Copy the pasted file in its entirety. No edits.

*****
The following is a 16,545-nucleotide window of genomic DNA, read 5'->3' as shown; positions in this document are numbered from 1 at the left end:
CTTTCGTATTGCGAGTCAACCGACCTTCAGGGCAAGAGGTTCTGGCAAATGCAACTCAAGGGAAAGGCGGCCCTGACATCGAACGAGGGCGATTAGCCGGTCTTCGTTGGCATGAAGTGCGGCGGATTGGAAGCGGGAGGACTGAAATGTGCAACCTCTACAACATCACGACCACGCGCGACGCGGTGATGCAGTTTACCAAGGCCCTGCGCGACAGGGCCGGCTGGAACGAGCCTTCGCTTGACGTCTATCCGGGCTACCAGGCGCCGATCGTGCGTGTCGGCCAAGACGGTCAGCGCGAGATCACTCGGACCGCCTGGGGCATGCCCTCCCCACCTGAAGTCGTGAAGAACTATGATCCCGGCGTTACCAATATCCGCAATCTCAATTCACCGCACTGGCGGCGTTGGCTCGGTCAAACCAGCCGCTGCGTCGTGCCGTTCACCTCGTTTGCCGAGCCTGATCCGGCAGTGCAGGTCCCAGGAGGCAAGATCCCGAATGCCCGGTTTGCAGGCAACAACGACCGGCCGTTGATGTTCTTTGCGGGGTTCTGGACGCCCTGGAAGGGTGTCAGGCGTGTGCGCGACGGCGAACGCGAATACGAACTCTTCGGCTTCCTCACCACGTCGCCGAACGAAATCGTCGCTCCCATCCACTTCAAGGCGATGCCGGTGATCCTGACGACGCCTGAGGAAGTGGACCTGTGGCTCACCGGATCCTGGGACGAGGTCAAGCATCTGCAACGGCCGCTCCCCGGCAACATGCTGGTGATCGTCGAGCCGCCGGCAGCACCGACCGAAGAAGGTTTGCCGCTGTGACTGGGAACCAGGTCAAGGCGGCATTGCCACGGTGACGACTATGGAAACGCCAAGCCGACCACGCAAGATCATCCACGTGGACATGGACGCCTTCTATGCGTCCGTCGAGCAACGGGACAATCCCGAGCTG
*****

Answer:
The following is a 16,545-nucleotide window of genomic DNA, read 5'->3' as shown; positions in this document are numbered from 1 at the left end:
CTTTCGTATTGCGAGTCAACCGACCTTCAGGGCAAGAGGTTCTGGCAAATGCAACTCAAGGGAAAGGCGGCCCTGACATCGAACGAGGGCGATTAGCCGGTCTTCGTTGGCATGAAGTGCGGCGGATTGGAAGCGGGAGGACTGAAATGTGCAACCTCTACAACATCACGACCACGCGCGACGCGGTGATGCAGTTTACCAAGGCCCTGCGCGACAGGGCCGGCTGGAACGAGCCTTCGCTTGACGTCTATCCGGGCTACCAGGCGCCGATCGTGCGTGTCGGCCAAGACGGTCAGCGCGAGATCACTCGGACCGCCTGGGGCATGCCCTCCCCACCTGAAGTCGTGAAGAACTATGATCCCGGCGTTACCAATATCCGCAATCTCAATTCACCGCACTGGCGGCGTTGGCTCGGTCAAACCAGCCGCTGCGTCGTGCCGTTCACCTCGTTTGCCGAGCCTGATCCGGCAGTGCAGGTCCCAGGAGGCAAGATCCCGAATGCCCGGTTTGCAGGCAACAACGACCGGCCGTTGATGTTCTTTGCGGGGTTCTGGACGCCCTGGAAGGGTGTCAGGCGTGTGCGCGACGGCGAACGCGAATACGAACTCTTCGGCTTCCTCACCACGTCGCCGAACGAAATCGTCGCTCCCATCCACTTCAAGGCGATGCCGGTGATCCTGACGACGCCTGAGGAAGTGGACCTGTGGCTCACCGGATCCTGGGACGAGGTCAAGCATCTGCAACGGCCGCTCCCCGGCAACATGCTGGTGATCGTCGAGCCGCCGGCAGCACCGACCGAAGAAGGTTTGCCGCTGTGACTGGGAACCAGGTCAAGGCGGCATTGCCACGGTGACGACTATGGAAACGCCAAGCCGACCACGCAAGATCATCCACGTGGACATGGACGCCTTCTATGCGTCCGTCGAGCAACGGGACAATCCCGAGCTG